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178-acre tax incentive area formed in Warren County

Warren County commissioners approved a community reinvestment area on Tuesday for 178 acres west of Ohio 48 in Hamilton Twp.

The agreement sets the stage for the township and school board to negotiate a tax sharing agreement for commercial or industrial development of the former SUMCO industrial site off Grandin Road, officials said.

The township is working with the owners of the property, the Rippe family and Joe Geraci, on a development there, Community Development Coordinator Michelle Tegtmeier said.

RELATED: South Lebanon annexes 220 acres

The formation of the reinvestment area comes after land, including the former Peters Cartridge Factory development, was annexed by South Lebanon, as part of an agreement for the developer to get a tax abatement on this development, costing the Little Miami Schools tax revenue on developments.

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RELATED: History of Peters Cartridge Factory

The abatements granted in the new area would be 50 to 100 percent for up to 15 years.

Commissioner Shannon Jones noted property taxes have dwindled on the land since SUMCO left the site eight years ago.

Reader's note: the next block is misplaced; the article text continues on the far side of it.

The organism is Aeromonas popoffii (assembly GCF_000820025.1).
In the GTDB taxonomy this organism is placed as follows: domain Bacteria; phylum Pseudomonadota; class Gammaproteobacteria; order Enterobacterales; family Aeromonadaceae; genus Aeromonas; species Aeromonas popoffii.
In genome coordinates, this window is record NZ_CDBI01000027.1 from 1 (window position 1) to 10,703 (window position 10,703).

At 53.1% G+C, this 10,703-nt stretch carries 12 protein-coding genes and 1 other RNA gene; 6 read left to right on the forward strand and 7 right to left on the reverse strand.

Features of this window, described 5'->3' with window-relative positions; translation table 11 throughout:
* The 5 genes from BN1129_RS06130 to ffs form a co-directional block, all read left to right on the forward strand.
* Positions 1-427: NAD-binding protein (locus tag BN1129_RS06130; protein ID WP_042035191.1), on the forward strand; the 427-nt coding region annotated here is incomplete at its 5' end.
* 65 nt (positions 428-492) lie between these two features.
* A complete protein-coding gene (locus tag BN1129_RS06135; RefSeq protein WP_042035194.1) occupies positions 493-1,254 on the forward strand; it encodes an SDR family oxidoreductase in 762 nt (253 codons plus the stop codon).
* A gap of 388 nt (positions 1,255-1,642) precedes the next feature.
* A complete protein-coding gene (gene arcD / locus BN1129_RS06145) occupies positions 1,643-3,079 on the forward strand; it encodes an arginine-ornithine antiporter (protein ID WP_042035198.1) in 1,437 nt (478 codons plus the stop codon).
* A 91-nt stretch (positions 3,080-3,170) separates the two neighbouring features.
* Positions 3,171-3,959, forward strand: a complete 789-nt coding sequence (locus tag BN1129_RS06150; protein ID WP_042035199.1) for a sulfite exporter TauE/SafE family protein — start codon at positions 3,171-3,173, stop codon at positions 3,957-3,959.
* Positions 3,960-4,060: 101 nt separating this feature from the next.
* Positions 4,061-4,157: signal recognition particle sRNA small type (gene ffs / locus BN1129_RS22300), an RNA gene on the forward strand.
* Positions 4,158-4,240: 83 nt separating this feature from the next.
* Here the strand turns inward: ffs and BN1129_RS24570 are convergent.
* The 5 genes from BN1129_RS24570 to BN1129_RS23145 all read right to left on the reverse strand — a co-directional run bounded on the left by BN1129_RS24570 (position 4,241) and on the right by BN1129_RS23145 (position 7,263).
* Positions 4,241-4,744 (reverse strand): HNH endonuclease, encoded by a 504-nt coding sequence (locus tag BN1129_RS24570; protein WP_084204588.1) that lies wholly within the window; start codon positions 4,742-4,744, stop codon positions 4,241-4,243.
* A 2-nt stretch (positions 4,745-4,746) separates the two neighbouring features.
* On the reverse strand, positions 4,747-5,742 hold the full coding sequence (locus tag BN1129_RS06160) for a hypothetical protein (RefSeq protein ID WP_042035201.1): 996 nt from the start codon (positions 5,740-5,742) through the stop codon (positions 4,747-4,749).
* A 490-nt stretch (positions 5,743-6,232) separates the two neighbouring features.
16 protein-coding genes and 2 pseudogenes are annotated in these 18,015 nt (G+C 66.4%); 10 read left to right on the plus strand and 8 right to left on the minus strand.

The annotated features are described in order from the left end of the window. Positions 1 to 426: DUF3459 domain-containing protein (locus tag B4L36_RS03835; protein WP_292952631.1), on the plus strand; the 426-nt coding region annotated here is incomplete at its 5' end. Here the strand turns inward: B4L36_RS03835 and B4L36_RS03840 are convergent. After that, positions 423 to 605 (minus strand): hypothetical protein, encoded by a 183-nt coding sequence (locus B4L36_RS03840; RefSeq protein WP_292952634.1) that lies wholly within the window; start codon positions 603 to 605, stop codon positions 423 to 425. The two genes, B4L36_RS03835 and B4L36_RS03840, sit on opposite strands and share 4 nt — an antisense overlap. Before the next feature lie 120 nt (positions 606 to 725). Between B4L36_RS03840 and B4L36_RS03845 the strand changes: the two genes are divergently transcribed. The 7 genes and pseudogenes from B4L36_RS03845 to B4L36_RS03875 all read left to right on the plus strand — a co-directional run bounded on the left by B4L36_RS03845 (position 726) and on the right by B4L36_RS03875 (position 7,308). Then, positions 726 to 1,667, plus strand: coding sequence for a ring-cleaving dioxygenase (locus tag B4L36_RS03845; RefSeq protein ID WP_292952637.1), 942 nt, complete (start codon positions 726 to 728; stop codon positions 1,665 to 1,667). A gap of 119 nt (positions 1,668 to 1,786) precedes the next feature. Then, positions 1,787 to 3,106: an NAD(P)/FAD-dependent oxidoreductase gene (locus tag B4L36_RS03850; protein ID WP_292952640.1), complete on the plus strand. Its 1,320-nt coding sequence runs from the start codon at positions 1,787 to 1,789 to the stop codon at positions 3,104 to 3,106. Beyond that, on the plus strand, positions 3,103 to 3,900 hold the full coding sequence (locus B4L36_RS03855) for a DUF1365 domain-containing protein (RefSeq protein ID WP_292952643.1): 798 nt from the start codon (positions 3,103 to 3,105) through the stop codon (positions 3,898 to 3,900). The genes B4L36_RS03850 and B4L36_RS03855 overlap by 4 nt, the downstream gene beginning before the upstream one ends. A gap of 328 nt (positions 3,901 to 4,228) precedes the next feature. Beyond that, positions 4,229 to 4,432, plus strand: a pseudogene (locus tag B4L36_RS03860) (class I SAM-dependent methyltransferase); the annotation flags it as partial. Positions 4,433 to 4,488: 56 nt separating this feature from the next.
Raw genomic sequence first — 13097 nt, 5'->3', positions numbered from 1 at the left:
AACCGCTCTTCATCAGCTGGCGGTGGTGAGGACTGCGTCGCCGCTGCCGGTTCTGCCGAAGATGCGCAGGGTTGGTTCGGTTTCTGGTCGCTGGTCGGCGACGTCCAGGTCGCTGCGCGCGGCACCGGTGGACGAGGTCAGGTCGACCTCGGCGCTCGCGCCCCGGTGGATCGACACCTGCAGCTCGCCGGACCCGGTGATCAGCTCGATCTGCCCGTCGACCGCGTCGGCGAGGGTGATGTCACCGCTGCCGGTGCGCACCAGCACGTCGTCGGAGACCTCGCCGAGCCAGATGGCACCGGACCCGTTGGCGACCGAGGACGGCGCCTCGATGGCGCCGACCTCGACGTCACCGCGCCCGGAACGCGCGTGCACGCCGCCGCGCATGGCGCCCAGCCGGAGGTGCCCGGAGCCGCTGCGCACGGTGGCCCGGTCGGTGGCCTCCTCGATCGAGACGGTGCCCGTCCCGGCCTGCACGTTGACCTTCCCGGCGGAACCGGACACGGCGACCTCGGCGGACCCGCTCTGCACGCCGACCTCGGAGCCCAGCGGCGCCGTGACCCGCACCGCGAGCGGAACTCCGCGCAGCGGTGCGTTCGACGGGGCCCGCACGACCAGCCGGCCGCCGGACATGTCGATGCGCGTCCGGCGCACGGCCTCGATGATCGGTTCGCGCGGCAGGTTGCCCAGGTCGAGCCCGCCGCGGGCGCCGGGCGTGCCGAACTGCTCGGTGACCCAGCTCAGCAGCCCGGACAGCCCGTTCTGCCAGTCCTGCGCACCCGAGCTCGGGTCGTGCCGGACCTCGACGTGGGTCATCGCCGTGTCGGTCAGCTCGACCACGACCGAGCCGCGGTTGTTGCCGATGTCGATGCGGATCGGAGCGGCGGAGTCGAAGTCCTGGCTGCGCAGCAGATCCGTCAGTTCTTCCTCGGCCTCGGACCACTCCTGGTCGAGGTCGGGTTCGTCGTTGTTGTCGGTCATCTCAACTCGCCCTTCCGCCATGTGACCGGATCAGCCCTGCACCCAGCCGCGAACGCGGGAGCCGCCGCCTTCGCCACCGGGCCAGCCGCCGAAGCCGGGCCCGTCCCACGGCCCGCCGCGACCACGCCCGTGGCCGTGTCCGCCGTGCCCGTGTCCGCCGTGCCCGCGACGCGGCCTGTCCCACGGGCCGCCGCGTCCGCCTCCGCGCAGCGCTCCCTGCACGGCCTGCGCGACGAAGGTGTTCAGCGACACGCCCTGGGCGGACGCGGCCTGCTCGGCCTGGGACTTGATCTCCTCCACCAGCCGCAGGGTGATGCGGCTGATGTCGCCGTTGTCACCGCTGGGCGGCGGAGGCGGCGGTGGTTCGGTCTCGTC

Assistant Warren County Prosecutor Bruce McGary said the resolution establishing the reinvestment area set up a process including the school district “at the table” for negotiations of more than 50 percent in property tax breaks.

The former SUMCO complex is expected to be demolished in anticipation of new development on the industrial site.

RELATED: $34 million in development planned at formers Peters Cartridge Factory site

Commissioner Dave Young specified that tax incentives would not be used to subsidize residential development.

“The main purpose is to drive commercial, industrial,” said Matthew Schnipke of the county economic development office.

The area also enables Hamilton Twp. “to be competitive with other areas,” including South Lebanon and other cities capable of offering similar incentives in exchange for annexation from the township.

The tax abatement agreements are more lucrative for cities and villages, which collect earning tax from businesses, unless a township is part of joint economic development district with such taxing authority.

“We really think this would be a kick-start,” Tegtmeier said, creating a better tax base for the heavily residential township, south of Lebanon and west of Mason. “Right now, we have nothing.”

MORE: Downtown Dayton housing development growth fueled by tax incentives

Young said he typically opposes creating tax incentive areas through which communities compete with each other.

But Young noted in this case it gave Hamilton Twp. a tool it could use to prevent annexation of potential economic development.

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